The two may have similar practical effects, but they are useful for signalling your intentions.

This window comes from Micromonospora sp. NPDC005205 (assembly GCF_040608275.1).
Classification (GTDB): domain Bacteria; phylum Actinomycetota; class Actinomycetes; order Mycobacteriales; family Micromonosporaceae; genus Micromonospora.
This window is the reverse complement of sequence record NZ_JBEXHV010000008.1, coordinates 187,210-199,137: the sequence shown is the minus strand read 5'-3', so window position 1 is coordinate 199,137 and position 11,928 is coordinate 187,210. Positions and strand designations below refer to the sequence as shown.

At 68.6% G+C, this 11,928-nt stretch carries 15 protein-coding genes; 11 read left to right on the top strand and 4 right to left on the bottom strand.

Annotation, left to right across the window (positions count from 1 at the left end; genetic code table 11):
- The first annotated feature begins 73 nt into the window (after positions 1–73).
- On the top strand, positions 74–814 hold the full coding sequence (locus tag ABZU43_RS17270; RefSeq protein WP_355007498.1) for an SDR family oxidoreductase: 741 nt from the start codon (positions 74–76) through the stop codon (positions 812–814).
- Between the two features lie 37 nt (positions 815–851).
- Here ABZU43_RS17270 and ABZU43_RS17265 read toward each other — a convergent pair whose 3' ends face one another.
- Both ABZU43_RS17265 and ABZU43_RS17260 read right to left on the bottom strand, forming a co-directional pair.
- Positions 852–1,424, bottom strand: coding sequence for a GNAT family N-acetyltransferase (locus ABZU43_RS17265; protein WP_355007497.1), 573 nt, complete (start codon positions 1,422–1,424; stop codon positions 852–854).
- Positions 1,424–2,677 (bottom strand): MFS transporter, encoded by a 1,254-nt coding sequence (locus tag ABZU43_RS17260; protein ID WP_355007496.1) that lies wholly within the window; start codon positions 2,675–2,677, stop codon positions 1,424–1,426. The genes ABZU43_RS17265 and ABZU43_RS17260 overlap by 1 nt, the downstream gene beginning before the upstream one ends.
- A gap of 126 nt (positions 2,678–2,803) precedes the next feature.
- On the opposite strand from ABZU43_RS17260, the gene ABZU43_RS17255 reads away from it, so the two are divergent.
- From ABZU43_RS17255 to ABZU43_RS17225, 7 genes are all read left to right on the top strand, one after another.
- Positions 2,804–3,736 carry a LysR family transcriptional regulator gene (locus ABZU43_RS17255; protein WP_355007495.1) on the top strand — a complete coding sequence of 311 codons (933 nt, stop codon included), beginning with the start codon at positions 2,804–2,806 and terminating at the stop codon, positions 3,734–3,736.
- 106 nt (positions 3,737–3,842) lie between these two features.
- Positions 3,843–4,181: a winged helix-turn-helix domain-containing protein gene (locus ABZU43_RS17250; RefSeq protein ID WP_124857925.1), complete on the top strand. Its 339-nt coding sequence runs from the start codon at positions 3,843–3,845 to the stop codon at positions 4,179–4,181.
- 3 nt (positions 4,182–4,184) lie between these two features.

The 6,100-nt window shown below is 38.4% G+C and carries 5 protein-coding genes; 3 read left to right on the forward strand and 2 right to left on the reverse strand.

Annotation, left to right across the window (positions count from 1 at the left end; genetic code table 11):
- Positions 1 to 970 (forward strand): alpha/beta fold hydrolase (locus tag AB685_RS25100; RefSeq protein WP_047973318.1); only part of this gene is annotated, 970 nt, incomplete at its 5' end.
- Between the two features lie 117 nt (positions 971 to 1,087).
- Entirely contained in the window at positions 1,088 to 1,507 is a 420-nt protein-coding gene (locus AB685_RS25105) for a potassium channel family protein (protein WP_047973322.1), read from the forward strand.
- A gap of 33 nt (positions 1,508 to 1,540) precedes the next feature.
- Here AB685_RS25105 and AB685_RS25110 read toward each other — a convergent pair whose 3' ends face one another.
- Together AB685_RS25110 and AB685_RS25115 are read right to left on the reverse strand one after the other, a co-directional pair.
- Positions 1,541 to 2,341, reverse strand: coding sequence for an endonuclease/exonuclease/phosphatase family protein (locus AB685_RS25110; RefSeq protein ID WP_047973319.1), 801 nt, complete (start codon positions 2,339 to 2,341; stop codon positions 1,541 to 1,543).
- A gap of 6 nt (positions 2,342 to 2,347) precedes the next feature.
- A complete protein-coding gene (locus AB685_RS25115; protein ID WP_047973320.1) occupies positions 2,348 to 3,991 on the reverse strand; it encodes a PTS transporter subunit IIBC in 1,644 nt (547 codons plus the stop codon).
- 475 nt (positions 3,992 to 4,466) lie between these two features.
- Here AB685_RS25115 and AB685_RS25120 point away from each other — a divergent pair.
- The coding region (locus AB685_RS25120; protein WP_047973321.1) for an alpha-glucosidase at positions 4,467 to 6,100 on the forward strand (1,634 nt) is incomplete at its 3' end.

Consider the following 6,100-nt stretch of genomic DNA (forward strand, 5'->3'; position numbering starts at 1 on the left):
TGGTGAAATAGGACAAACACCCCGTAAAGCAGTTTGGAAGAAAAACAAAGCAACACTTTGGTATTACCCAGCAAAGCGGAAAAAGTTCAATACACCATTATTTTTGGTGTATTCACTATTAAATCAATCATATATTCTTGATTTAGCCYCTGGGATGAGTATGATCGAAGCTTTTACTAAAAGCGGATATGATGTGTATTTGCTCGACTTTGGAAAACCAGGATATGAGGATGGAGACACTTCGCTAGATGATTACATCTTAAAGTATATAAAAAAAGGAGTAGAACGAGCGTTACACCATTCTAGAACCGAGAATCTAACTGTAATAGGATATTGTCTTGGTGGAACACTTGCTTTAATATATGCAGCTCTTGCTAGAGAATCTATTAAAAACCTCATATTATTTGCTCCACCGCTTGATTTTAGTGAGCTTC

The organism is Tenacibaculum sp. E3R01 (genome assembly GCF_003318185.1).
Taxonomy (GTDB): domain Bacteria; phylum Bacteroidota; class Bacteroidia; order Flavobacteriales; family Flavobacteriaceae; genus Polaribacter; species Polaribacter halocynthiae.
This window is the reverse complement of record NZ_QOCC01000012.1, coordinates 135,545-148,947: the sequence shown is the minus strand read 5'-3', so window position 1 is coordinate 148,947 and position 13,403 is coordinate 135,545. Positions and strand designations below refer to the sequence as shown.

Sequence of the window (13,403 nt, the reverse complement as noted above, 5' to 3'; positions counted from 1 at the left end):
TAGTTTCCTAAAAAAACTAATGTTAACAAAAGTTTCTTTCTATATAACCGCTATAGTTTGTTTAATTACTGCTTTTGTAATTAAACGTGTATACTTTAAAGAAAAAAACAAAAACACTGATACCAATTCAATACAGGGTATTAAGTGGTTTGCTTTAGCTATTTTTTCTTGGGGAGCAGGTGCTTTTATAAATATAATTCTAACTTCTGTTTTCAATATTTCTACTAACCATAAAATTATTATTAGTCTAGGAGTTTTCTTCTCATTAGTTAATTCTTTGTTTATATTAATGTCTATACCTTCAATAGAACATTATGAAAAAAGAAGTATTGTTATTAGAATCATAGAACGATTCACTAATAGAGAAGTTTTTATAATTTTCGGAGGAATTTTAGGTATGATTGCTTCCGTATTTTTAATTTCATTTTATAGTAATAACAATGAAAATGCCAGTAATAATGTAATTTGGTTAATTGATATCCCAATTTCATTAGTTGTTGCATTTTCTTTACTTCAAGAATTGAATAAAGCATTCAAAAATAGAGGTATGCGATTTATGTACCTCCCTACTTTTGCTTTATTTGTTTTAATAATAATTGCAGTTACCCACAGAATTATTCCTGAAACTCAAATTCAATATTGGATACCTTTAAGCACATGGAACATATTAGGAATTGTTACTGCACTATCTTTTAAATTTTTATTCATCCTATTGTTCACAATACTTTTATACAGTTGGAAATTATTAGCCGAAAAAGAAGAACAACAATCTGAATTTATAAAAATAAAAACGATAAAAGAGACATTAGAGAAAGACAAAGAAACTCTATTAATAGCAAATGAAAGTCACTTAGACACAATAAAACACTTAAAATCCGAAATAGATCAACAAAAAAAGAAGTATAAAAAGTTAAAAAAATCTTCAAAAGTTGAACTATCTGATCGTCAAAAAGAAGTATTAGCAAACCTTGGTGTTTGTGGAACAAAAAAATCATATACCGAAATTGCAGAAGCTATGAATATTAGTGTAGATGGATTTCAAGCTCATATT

So, a const value is something that is available to all instances of your class and will never change. A readonly signals that you have a data value that could be different for each instance of you class, but will be immutable once the class is created. Immutability can be a really useful guarantee when you are sharing the instance of the class between different consumers. In passing, in CLR Via C#, Richter prefers readonly public members to properties with only public setters, I'll have to dig it out and remind myself why.